Speaking of Requisition tokens: this is Eternal Crusade’s own form of currency. Like any military, you don’t really care about gold or copper... you just want some sort of allowance from your commanding officers to get bigger and better weaponry to do your job (and armor as well). As such, as you contribute to the War Effort, you’ll get Requisition from capturing objectives, following orders, and killing enemy players and Tyranids. These tokens can be spent with the Requisition vendors in order to fully deck out your character.
So, back to the Campaign. You will drop down into this overworld map, and you’ll see a fortress of the enemy lit on fire. Your squad will vote and all agree to go see what’s happening there. From the overworld map, the camera pans in in real-time to an over the shoulder view of your character. Your squad joins the battle in progress, and let’s say you successfully overtake the Eldar’s fortress. Now you’ve changed the border and territory control of the map, and any resources that were under the purveyance of the Eldar are yours to hold onto. Miguel said it’s a lot like EVE’s economy, but on a much simpler-to-grasp level. Resources are all necessary to make the armor, weapons, ships, and fortress armaments needed to defend your faction’s stake in the world. Once you take the fortress, though you may have ruined a lot of it in the process (because EC comes complete with destructible environments and plenty of cover mechanics) you will rebuild it and hold it to keep the battle-lines drawn in your favor.
All of this: the fight between the four player controlled factions and the fifth wild-card known as the Tyranids rages on for three months. At the end, a winner is decided by overall territorial control and dominance, and the battle shifts from that planet to a brand new one (fresh and ripe for the picking). The new world may have a completely different ecosystem, new resources, new layout, and all of that to fight over. Think of it like competitive “seasons” in any sport. What’s the point of a war if no one wins? And that’s the philosophy behind having a campaign system in Eternal Crusade.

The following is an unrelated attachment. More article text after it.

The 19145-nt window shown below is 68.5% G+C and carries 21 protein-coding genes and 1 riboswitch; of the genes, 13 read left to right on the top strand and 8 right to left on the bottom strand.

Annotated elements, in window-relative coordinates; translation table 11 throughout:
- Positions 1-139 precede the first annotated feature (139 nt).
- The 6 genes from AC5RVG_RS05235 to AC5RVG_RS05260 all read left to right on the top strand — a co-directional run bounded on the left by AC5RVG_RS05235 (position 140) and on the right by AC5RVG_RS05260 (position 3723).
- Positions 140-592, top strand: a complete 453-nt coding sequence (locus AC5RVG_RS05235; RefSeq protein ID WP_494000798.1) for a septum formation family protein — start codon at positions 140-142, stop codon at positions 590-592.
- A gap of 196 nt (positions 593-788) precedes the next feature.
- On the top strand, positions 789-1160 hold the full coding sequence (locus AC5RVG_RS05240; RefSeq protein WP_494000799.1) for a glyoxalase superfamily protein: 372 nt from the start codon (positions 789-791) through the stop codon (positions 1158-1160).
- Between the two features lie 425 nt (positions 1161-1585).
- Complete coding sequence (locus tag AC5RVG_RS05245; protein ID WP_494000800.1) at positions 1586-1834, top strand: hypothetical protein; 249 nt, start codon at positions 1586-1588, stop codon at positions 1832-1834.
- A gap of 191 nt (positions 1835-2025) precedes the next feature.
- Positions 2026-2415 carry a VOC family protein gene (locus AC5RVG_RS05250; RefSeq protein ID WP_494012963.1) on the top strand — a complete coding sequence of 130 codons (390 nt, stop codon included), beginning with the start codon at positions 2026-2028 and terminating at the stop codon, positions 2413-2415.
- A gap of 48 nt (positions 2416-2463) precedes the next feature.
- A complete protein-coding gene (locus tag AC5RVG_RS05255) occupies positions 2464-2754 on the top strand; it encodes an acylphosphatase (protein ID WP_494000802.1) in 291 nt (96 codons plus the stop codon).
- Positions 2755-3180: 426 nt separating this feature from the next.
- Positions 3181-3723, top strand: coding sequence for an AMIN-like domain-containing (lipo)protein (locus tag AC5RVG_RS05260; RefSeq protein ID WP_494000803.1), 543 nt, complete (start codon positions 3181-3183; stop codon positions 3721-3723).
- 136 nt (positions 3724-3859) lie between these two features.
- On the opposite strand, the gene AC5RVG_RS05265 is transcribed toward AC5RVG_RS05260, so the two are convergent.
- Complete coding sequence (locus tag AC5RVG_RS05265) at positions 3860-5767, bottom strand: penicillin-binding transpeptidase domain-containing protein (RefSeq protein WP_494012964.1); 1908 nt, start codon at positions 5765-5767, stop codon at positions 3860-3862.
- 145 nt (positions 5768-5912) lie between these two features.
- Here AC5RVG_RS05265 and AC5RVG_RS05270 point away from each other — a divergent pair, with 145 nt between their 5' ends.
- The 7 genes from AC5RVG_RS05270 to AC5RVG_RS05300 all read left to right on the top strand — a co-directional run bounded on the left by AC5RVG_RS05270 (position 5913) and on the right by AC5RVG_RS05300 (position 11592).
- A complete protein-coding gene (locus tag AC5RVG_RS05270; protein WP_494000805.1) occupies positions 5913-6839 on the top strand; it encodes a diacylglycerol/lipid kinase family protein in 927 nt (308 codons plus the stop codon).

There’s so much more to tell you about Warhammer 40K: Eternal Crusade, but all we can say is that Behaviour’s vision sounds exactly like what we’ve hoped for out of a 40K MMO. They have full reign to go into all the other races and faction in Warhammer’s lore. Dungeons and other content will be procedurally generated so that there’s always an element of surprise when you go to clear out a Tyranid infestation. Progression is set up to reward those to help their fellow warriors, while not limiting the ability for the lone wolf to play his part. The payment model is designed from the ground up to let anyone play while still making sure that those who feel invested have something to invest in. Ships, artillery, fortresses, airships... it’s all customizable and usable in the field of battle. Said “field of battle” will consist of a lot of people on any given map though Miguel was not ready to let us share the number of persistent on-screen players you can expect. Let’s just say it will be a lot.
Behaviour hopes to have Warhammer 40K: Eternal Crusade ready for its open beta in 18 months, and launch in just 24 months. Can they pull it off while targeting PC and consoles simultaneously? We shall see. But we are all very keen to find out just how much of their ambitious plans come to fruition, as it’s more than a little refreshing to see 40K treated not only seriously as a game for the fans by fans, but also as an MMO that’s seeking to become something unique in an industry that’s been clouded with also-rans for far too long. If Miguel and his team of MMO veterans can pull off half of what they are planning, we’ll all be in for a treat. Be sure to check back soon for more info on Eternal Crusade as we march ever on and on and pester Behaviour for as much information as they can muster. If you have questions, ask them here and we’ll answer them after we’re all back from the convention.
Bill Murphy / Bill Murphy is the Managing Editor of MMORPG.com, RTSGuru.com, and lover of all things gaming. He's been playing and writing about MMOs and geekery since 2002, and you can harass him and his views on Twitter @thebillmurphy.